A verb phrase is an expression that usually contains a verb and a preposition. Which preposition to use with which verb is best learned by just listening to the language.
Of course, you can always go to the dictionary, but we are often too busy to spend so much time on such a small word.
Today we will give examples of many verb phrases in which the preposition is “up.” This nice list was sent to me by a member of the Peanut Gallery named Aarifa.
It’s easy to understand “up,” meaning toward the sky, but when we awaken in the morning, why do we wake up? At a meeting, why does a topic come up?
Why do we speak up, call up our friends, and write up a report?
We use paint to brighten up a room, we polish up the silver; we warm up the leftovers in the microwave, and clean up the kitchen.
We lock up the house and fix up the old car.
People stir up trouble, line up for tickets, work up an appetite, and think up excuses.
To get dressed is one thing, but to dress up is something special.
A drain must be opened up because it is stopped up.
You can sit down, or you can sit up.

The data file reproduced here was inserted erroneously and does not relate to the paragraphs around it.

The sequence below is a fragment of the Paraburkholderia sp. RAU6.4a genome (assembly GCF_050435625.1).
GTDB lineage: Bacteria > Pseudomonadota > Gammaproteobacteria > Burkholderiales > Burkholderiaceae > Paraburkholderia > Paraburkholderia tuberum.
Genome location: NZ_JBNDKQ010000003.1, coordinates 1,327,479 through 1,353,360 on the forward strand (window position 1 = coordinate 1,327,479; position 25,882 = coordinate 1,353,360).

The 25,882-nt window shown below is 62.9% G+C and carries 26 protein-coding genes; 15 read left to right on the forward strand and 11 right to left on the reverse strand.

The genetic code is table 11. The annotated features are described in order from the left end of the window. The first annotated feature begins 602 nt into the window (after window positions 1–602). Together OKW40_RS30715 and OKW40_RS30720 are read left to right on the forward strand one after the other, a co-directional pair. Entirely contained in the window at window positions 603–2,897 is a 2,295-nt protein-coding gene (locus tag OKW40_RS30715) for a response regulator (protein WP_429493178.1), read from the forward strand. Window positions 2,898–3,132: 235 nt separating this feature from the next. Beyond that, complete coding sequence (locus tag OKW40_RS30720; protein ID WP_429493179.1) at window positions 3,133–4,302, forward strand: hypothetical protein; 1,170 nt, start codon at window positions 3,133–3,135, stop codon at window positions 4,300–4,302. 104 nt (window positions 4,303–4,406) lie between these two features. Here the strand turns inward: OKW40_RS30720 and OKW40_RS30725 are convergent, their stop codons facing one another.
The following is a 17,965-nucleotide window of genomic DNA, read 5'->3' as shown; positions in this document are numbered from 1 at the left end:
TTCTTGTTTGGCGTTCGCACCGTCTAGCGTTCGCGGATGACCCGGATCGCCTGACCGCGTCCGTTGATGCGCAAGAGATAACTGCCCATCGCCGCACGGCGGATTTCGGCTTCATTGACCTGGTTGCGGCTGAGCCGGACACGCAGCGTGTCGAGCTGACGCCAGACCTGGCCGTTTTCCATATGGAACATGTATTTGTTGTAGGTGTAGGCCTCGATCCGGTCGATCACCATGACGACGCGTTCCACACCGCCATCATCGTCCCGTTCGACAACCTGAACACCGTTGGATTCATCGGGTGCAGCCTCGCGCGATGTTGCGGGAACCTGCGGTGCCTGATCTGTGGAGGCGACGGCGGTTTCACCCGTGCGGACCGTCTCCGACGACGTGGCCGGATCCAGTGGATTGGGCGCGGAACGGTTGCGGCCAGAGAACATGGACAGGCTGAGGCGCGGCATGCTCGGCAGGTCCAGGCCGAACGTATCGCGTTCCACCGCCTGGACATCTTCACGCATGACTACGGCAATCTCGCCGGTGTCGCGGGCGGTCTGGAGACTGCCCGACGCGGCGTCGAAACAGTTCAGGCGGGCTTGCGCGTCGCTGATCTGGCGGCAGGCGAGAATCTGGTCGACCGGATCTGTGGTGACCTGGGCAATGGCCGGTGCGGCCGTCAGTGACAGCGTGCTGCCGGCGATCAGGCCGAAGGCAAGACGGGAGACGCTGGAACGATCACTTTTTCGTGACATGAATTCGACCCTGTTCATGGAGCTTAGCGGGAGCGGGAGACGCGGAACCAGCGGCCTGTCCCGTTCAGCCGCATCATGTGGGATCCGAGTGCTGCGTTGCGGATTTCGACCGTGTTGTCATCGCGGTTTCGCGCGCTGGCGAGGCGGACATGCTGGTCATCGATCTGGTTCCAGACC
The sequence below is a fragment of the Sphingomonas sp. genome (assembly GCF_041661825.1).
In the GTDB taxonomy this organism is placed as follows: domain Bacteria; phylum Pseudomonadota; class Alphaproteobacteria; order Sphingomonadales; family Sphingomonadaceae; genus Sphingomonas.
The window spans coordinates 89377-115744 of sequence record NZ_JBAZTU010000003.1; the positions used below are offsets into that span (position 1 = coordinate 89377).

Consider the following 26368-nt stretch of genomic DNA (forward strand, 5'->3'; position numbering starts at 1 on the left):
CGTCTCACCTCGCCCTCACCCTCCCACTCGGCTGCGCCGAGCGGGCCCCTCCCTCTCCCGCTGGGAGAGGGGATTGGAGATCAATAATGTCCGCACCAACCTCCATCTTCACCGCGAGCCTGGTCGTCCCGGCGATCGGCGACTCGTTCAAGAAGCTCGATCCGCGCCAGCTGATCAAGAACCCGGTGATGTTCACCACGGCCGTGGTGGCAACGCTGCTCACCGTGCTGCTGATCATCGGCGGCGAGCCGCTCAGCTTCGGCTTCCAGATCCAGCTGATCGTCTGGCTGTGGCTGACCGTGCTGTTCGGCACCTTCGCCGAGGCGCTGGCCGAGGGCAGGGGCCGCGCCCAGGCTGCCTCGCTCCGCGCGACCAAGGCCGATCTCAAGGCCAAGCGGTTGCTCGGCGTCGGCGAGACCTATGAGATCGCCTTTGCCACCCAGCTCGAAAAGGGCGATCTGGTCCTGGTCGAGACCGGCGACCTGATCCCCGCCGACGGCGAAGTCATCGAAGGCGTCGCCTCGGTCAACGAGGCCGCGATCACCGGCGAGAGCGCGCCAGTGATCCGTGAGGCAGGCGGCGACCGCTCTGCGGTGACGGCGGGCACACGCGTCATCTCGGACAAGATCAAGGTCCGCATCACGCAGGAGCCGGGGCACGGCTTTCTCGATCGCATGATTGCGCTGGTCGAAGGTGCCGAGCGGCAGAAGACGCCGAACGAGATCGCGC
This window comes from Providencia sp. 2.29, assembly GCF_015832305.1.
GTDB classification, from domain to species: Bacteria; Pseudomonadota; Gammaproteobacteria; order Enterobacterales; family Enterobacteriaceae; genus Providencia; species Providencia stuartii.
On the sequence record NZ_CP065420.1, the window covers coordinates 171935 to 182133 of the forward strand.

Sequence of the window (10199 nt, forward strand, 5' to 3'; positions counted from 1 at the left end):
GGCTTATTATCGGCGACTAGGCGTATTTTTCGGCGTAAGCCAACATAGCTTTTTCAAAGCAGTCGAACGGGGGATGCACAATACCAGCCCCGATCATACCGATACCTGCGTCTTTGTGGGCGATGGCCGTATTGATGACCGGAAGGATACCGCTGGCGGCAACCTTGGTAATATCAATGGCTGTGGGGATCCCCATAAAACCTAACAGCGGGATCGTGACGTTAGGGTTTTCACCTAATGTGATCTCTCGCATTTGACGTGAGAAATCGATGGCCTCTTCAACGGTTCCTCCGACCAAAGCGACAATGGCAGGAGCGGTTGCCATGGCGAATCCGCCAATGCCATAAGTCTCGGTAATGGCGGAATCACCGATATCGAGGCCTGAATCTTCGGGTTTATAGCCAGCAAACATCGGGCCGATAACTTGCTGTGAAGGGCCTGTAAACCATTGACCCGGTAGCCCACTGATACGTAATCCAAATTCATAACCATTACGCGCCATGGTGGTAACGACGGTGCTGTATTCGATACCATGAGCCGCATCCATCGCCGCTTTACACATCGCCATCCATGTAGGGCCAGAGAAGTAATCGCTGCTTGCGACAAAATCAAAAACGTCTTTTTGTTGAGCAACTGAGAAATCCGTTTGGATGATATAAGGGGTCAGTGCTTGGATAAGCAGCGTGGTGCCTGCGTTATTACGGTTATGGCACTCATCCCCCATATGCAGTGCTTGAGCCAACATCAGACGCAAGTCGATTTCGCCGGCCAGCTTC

We open up a store in the morning, but we close up at night.
We seem to be pretty mixed up about “up”!
If you look up the word “up” in the dictionary, it takes up almost ¼ page and can add up to about thirty definitions.
If you are up to it, you might try to build up a list of the many ways “up” is used.
It will take up a lot of your time, but if you don’t give up, you may wind up with a hundred or more.
When it threatens to rain, we say it is clouding up. When the sun comes out, we say it is clearing up.
When it rains in Houston, it messes up traffic badly. When it doesn’t rain all summer, things dry up.
One could go on and on, but I’ll wrap it up, for now my time is up.